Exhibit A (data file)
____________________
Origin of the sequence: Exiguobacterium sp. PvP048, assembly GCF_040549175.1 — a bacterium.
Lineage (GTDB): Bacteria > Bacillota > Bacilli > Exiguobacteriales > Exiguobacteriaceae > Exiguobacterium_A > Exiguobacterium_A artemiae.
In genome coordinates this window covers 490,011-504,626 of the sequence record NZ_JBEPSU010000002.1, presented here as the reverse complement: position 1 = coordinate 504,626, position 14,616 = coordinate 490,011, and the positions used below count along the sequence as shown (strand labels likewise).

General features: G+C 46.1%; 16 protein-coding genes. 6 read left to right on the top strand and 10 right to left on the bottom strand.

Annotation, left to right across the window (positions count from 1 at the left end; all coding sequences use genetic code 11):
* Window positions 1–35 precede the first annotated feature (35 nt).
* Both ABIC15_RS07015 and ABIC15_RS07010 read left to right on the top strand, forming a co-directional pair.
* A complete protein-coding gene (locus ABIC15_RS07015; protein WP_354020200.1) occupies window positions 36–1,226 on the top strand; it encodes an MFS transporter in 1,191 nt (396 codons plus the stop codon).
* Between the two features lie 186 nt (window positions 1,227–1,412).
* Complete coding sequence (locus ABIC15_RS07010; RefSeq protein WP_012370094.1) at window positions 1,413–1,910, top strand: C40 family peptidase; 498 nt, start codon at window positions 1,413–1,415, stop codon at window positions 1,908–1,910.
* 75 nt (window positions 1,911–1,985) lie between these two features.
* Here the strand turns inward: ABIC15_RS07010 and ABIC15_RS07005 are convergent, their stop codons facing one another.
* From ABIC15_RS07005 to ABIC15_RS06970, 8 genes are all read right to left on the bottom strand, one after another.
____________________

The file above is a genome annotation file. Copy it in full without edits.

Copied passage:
Origin of the sequence: Exiguobacterium sp. PvP048, assembly GCF_040549175.1 — a bacterium.
Lineage (GTDB): Bacteria > Bacillota > Bacilli > Exiguobacteriales > Exiguobacteriaceae > Exiguobacterium_A > Exiguobacterium_A artemiae.
In genome coordinates this window covers 490,011-504,626 of the sequence record NZ_JBEPSU010000002.1, presented here as the reverse complement: position 1 = coordinate 504,626, position 14,616 = coordinate 490,011, and the positions used below count along the sequence as shown (strand labels likewise).

General features: G+C 46.1%; 16 protein-coding genes. 6 read left to right on the top strand and 10 right to left on the bottom strand.

Annotation, left to right across the window (positions count from 1 at the left end; all coding sequences use genetic code 11):
* Window positions 1–35 precede the first annotated feature (35 nt).
* Both ABIC15_RS07015 and ABIC15_RS07010 read left to right on the top strand, forming a co-directional pair.
* A complete protein-coding gene (locus ABIC15_RS07015; protein WP_354020200.1) occupies window positions 36–1,226 on the top strand; it encodes an MFS transporter in 1,191 nt (396 codons plus the stop codon).
* Between the two features lie 186 nt (window positions 1,227–1,412).
* Complete coding sequence (locus ABIC15_RS07010; RefSeq protein WP_012370094.1) at window positions 1,413–1,910, top strand: C40 family peptidase; 498 nt, start codon at window positions 1,413–1,415, stop codon at window positions 1,908–1,910.
* 75 nt (window positions 1,911–1,985) lie between these two features.
* Here the strand turns inward: ABIC15_RS07010 and ABIC15_RS07005 are convergent, their stop codons facing one another.
* From ABIC15_RS07005 to ABIC15_RS06970, 8 genes are all read right to left on the bottom strand, one after another.